Sitting on the Western Lawn slopes, listening to Tosca with the beach for a backdrop and after an afternoon of watching Venus Williams play at Devonshire Park, I considered myself extremely lucky to be a resident of Eastbourne.
This thought quickly dispersed as one of sad frustration as I associated anything so wonderful happening in our town with the ‘WAMs’ (What About Me? brigade).
No doubt much will be said about the lack of publicity concerning the only UK screening of Tosca and I’ll leave that complex issue to others to discuss.
I’d rather consider the attitude of people towards the ‘bigger picture’ of what this sort of event signifies and the crisis of cultural opportunity which seems to be facing Eastbourne.
Eastbourne seems poised with potential in all sorts of ways at the moment.
These opportunities could enable the town to seriously raise its bar, even enabling it to become a cultural capital of Southern England.
We already have a mecca of first-rate shows, exciting events and state of the art exhibitions.
The whole Devonshire Park Complex is under review and could possibly become a state-of-the art centre for cultural excellence. However, if the WAMs get their way, it’s also possible that Eastbourne will carry on becoming yet another dead seaside town with drunks on every corner and a pier that’s associated with its nightclub revellers screaming the odds into the wee small hours, rather than as an example of fine architecture recognised by English Heritage.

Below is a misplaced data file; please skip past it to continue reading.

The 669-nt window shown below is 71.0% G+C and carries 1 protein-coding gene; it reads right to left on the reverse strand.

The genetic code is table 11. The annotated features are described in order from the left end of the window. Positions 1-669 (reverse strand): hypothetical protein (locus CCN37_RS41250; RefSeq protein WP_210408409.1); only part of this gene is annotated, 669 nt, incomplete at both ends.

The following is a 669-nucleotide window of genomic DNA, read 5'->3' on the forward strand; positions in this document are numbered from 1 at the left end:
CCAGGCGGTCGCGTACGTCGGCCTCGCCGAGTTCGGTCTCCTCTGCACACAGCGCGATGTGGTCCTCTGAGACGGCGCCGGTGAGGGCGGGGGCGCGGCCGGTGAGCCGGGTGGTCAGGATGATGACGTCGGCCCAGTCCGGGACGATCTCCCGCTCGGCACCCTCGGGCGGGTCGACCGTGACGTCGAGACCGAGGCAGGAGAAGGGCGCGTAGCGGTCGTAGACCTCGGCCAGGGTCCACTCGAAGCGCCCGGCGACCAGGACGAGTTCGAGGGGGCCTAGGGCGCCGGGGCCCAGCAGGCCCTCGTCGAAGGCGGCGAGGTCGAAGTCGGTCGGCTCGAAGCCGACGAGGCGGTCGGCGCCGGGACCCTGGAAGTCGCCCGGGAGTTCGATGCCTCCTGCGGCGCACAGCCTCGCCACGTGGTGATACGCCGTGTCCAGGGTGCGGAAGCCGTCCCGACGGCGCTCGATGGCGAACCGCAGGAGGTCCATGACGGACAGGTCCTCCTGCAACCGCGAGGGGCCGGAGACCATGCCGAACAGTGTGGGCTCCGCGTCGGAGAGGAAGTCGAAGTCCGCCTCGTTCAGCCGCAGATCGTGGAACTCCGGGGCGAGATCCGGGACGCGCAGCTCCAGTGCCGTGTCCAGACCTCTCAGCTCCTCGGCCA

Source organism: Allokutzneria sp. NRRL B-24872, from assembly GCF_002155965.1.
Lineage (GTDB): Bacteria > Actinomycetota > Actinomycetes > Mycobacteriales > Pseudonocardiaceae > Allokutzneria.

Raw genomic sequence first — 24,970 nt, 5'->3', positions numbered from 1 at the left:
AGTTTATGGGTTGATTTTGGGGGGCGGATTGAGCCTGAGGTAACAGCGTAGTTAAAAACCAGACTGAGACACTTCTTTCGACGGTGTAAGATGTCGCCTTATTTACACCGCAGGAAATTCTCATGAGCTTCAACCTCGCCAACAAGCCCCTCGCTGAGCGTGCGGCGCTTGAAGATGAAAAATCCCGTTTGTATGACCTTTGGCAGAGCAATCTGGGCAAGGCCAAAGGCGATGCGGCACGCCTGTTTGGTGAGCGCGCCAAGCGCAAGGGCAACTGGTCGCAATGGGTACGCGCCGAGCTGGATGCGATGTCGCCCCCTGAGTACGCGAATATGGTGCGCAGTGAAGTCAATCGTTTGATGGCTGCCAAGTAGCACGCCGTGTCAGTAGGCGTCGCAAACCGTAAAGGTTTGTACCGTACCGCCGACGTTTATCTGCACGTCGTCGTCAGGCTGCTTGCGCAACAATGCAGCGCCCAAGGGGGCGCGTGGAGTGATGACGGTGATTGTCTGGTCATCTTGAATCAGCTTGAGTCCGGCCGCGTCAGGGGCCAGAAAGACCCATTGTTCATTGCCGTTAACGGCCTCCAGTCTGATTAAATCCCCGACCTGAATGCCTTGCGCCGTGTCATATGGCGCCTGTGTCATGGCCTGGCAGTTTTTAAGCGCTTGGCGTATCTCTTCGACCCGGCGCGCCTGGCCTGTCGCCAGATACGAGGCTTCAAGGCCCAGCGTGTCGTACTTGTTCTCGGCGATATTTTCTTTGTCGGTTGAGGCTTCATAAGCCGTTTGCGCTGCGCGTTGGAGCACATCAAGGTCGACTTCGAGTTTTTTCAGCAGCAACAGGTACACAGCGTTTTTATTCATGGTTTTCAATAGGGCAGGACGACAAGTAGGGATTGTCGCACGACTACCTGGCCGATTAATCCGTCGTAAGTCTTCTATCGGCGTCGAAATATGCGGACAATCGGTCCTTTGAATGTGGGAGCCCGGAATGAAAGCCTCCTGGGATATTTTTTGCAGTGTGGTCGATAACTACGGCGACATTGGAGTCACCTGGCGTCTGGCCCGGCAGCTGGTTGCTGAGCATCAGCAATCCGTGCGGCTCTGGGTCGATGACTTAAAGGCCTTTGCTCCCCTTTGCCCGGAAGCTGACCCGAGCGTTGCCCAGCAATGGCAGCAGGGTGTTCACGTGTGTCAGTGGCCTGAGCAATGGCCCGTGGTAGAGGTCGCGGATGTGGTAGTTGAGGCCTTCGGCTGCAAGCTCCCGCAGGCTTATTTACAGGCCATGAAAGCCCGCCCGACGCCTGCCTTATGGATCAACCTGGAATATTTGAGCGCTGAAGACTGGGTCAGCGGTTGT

Who will have the loudest voice? Those who celebrate Eastbourne becoming synonymous with film-making or those who complain about road closures when filming is taking place on our beautiful unspoilt promenade?
The hairdresser who wants to cut hair for charity at ‘Hairbourne’ or the shop-owner who complains about lack of footfall due to Airbourne?
The hotelier who embraces the fact that Eastbourne is associated with culture as well as easy access for a mobile scooter, or the proprietor who questions how many overnight guests an event will bring?
There are always problems with staging an event, as anyone who has ever tried to organise one knows only too well.
Instead of picking fault and voicing ways of how it could have done it better,
I, for one, would like to say a huge ‘thank you’ to those unsung heroes in the tourism department of our local council who organised ‘Tosca’ as part of Viva Europa on our behalf.
At least they tried to raise Eastbourne to a new level and I for one appreciate it.
Viva Europa was an exciting event to be involved in - let’s hope that Viva Eastbourne will become the same!